Ray Litvak

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Being the owner of a Local SEO Copywriting and SEO services company I have always wondered if it was incumbent upon me to learn/know HTML/CSS/WP and all the other code/platforms that it takes to build/manage an effective website. Thus far, I've been focusing on the business side of things (lead generation, sales, client retention/satisfaction) whilst working in tandem with my clients' web designers/developers. I am curious to know if other Local SEO's are in the same boat. As I move my business more towards Local SEO Services I feel that I should get deeper under the SEO hood and thus get a better understanding of what goes on behind the scenes in addition to the fact that I hate relying on other people (web designers/developers) to do what needs to be done in a timely and proper manner.
Thanks in advance for those that reply.
-Ray
 
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Hi Ray,

My background originally was in physics and real time interactive simulation (videogames) so when I first started getting into SEO years ago, I was also neck deep in trying to offload a fast fourier transform onto the GPU to try and speed up my water simulation. In other words, I tended to look at the technical side and picked up that stuff relatively quickly. I wouldn't say I'm an expert at it, but I know my way around html and CSS, PHP, MySql, even a bit of python (that I've since mostly forgotten).

So, here's the other side of the fence: was that investment of my time worth it?

Your most valuable offering if you're going to be a local SEO consultant, is your roadmap, and your ability to diagnose and troubleshoot. There are a lot of tasks that need to be done (troubleshooting GMB profiles, backlink building, citation cleanup, review building, onpage optimization, keyword tracking and other ways of measuring progress, potentially relationship building with industry editors and other backlink opportunity gatekeepers, etc) and html/css is a pretty small piece of that puzzle. Even if you learn the basics, you're going to encounter clients using Wix, clients using Joomla, clients using some horrendous mess they cobbled together themselves, etc. Knowing just enough to think you can do it yourself is a good way to waste your time, and sell them a subpar job that's going to embarrass you if they ever ask someone really in the know for an opinion on the quality of your work. if you're a kick ass local SEO but you did some shoddy coding for them, it's going to make them doubt your work as a whole if they hear that from someone they trust. It's not just about design after all, good code is elegant, easy to update, etc. For modern responsive sites, that means getting up to speed with some of the frameworks out there to help, like bootstrap, sass, compass, and so on. Getting on your A game is going to be a real learning curve, and you're going to need a mentor to get your work not just functional, but clean. Coding conventions are a mess on the internet compared to what you see in a 'real' dev studio... lot of self taught people doing 'what works'. Don't be that guy.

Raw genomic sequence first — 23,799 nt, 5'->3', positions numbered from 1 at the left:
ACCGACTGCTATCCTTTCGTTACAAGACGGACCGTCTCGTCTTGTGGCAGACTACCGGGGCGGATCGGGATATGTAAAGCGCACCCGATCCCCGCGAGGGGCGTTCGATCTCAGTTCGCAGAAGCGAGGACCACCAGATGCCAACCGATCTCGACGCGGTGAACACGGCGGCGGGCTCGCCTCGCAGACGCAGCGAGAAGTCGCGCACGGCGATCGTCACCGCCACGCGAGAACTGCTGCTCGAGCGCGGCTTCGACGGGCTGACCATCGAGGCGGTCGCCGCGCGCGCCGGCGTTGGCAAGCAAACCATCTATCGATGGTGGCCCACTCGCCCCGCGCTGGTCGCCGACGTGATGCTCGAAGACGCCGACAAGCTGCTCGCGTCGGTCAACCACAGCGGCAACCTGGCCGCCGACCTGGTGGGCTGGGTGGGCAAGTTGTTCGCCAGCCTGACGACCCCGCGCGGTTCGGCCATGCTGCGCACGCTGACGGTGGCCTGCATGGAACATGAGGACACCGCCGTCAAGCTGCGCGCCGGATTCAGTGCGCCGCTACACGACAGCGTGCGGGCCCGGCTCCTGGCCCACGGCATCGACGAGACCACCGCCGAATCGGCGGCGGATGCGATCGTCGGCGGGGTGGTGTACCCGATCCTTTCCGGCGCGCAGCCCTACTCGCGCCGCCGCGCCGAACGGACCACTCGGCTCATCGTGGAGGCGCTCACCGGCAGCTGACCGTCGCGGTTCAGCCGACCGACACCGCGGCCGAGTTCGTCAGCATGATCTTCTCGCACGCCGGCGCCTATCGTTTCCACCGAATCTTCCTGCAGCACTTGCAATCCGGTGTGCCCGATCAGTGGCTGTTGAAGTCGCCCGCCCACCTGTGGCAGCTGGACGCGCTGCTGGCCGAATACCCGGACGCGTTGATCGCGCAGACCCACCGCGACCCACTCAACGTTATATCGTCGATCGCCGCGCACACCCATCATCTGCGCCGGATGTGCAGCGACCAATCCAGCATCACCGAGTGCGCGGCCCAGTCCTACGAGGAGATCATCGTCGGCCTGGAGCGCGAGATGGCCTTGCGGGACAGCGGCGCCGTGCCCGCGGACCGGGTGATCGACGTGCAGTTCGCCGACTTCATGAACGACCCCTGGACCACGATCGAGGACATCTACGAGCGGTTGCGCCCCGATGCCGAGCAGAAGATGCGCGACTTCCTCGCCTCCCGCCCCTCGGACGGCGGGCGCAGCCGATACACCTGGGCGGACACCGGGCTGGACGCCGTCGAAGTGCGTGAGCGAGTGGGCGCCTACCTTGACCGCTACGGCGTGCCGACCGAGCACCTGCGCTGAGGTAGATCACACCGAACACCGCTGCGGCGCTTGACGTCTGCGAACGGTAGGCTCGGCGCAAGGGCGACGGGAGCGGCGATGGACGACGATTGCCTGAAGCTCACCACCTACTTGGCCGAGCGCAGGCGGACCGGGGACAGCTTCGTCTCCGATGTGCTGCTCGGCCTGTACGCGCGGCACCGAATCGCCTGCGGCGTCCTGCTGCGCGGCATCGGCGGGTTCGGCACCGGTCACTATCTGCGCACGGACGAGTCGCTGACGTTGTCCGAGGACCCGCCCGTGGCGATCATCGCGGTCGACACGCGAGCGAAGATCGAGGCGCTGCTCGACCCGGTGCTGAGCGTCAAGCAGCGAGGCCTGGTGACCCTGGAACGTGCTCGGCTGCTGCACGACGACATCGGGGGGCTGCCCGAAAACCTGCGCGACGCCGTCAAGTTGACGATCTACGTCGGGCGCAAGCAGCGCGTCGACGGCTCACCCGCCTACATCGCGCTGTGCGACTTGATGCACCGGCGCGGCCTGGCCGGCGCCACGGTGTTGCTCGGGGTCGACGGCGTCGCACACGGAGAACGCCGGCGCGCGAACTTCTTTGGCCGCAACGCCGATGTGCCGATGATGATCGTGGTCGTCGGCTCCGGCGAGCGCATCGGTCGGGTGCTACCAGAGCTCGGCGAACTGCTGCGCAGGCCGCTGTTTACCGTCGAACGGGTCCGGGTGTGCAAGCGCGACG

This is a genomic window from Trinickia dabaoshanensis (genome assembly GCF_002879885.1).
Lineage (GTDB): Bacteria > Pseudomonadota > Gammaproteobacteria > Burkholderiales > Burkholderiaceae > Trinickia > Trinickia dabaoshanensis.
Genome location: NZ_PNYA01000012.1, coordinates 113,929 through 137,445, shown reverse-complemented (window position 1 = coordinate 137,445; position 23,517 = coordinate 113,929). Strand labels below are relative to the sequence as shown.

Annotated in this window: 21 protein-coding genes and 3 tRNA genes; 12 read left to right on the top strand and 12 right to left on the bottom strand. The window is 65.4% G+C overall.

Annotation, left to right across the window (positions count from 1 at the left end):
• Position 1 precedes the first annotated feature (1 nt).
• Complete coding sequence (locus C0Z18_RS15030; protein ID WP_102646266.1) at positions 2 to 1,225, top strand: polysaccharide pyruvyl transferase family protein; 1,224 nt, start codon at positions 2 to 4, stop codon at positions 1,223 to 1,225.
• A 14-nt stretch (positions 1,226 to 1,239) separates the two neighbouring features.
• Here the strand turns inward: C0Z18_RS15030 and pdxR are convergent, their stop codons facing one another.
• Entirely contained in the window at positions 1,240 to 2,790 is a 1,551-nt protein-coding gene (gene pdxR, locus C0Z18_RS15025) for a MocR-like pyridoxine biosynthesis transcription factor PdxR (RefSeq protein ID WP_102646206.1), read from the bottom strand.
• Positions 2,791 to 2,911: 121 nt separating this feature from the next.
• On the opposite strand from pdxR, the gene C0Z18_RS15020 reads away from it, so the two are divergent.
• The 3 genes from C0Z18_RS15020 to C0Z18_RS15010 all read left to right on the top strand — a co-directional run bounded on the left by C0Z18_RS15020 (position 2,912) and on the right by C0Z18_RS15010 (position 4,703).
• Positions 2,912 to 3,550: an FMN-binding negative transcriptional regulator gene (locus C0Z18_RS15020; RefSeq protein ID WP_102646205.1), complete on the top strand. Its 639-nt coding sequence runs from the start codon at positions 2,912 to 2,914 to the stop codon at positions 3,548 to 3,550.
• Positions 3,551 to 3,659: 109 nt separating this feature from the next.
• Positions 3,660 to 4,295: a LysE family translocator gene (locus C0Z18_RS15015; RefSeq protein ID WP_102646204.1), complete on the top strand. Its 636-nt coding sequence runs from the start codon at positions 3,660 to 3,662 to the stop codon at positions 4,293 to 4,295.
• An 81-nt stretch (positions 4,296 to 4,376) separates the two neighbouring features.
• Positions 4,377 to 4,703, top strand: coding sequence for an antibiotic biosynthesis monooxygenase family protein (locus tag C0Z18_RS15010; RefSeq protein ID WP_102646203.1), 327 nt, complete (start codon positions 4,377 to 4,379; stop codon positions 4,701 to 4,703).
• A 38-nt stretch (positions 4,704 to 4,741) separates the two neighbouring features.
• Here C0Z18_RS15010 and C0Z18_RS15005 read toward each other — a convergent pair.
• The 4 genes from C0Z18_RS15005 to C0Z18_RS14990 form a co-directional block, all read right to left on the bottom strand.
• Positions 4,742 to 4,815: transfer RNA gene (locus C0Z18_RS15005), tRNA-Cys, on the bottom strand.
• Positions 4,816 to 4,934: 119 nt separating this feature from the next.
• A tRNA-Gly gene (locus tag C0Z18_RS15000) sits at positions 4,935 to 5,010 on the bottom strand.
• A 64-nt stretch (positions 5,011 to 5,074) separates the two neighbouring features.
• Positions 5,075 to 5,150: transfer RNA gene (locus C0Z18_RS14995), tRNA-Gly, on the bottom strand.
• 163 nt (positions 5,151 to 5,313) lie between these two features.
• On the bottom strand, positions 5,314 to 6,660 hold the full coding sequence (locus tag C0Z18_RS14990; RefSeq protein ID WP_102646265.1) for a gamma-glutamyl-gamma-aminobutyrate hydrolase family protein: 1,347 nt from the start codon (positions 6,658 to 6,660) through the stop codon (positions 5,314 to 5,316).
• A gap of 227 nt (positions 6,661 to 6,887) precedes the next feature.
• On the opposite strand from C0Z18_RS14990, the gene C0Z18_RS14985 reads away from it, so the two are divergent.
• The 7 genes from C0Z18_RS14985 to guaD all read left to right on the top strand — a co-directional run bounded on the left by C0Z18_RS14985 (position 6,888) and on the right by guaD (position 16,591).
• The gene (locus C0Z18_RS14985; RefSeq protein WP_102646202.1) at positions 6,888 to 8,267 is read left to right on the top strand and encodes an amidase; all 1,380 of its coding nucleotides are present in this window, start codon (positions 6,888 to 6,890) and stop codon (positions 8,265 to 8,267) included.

If I could go back and skip all that stuff and focus elsewhere, and found a good outside resource to fill in the technical areas for me, I would have saved myself a lot of time. Trying to be a jack of all trades is, in my opinion, a good way to limit your income, or at least slow down your growth. On the plus side, if you did put in the time, you'll at least be in a better position to assess someone else's skill when you are ready to expand.